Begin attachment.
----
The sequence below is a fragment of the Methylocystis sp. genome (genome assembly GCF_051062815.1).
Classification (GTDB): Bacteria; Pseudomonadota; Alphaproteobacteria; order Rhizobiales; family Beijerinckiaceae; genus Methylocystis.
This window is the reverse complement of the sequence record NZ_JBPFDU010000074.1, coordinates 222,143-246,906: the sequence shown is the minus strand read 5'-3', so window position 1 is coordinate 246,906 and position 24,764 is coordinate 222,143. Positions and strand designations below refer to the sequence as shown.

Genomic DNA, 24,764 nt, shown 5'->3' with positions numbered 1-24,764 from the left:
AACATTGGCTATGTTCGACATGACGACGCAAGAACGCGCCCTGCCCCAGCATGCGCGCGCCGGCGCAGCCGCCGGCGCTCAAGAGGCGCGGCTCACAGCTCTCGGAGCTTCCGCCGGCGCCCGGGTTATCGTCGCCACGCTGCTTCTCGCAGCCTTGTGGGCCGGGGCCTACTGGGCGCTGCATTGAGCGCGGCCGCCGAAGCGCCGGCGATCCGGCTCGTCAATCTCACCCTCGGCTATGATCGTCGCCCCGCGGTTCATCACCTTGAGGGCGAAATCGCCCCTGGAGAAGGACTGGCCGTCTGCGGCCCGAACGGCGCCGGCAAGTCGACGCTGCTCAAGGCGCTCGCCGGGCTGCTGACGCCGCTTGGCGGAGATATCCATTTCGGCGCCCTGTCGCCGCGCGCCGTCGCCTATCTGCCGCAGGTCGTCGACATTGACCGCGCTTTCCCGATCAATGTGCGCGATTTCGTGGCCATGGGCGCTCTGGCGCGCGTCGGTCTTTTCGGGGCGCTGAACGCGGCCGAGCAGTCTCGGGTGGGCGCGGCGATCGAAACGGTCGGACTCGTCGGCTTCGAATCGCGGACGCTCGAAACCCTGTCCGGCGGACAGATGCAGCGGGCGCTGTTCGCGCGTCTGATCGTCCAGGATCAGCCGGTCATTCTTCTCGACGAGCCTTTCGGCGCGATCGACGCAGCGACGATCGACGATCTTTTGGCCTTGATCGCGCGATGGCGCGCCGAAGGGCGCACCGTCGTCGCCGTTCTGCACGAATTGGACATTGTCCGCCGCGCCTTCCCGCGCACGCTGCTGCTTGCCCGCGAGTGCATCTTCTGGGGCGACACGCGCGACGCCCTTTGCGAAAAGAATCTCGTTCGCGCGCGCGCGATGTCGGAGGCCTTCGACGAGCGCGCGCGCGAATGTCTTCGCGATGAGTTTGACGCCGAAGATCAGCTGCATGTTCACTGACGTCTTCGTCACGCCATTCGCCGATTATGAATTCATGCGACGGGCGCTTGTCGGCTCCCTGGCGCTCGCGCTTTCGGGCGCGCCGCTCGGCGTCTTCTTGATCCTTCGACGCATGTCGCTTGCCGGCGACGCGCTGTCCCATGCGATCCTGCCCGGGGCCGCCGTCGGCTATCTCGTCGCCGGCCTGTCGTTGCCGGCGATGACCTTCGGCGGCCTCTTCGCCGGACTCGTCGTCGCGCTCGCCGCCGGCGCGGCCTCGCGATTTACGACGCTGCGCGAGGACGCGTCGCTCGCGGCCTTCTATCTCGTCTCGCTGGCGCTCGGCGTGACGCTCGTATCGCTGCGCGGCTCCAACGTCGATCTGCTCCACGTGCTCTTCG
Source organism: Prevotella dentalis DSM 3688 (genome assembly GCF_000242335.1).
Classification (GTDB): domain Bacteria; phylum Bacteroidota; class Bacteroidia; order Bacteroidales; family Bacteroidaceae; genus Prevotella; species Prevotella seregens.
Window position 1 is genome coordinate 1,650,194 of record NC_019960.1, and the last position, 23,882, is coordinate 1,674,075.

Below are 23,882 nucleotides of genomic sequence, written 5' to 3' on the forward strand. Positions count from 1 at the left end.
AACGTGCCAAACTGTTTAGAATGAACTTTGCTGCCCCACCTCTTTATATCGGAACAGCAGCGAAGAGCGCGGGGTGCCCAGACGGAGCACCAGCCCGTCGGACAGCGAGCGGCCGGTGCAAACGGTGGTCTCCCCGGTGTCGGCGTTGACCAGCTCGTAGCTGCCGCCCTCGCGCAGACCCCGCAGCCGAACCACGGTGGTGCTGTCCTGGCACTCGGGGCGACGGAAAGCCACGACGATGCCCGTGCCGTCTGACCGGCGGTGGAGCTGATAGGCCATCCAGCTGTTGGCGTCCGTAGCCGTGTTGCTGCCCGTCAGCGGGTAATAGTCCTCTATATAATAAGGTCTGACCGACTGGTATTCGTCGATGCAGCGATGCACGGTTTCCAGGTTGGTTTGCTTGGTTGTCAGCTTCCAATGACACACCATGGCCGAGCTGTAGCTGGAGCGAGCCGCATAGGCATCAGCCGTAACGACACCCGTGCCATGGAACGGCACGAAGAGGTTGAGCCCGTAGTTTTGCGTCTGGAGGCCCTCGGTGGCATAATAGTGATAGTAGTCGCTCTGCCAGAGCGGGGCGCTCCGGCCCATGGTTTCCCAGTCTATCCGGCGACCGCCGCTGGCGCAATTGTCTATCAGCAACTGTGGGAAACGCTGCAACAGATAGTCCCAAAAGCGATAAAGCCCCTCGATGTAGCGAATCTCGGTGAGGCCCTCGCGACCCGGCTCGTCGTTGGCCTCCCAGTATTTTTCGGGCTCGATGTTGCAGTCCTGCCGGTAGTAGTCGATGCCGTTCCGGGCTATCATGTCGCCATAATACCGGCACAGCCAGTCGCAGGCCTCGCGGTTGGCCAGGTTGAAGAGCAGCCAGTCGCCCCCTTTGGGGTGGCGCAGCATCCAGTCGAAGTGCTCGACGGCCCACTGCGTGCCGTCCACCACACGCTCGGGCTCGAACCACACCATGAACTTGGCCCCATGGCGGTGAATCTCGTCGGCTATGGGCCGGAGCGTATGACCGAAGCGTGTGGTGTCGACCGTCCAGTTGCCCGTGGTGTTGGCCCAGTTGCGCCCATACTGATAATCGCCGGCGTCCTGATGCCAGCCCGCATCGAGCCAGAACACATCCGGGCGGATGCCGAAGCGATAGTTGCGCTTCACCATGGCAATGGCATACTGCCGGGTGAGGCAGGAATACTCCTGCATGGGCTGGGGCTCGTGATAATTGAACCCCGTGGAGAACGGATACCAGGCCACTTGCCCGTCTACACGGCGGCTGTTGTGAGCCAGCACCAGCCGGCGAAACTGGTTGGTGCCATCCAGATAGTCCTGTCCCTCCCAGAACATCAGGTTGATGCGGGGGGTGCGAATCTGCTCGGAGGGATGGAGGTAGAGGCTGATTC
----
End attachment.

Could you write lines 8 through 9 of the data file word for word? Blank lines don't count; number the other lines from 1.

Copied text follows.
Window position 1 is genome coordinate 1,650,194 of record NC_019960.1, and the last position, 23,882, is coordinate 1,674,075.

Below are 23,882 nucleotides of genomic sequence, written 5' to 3' on the forward strand. Positions count from 1 at the left end.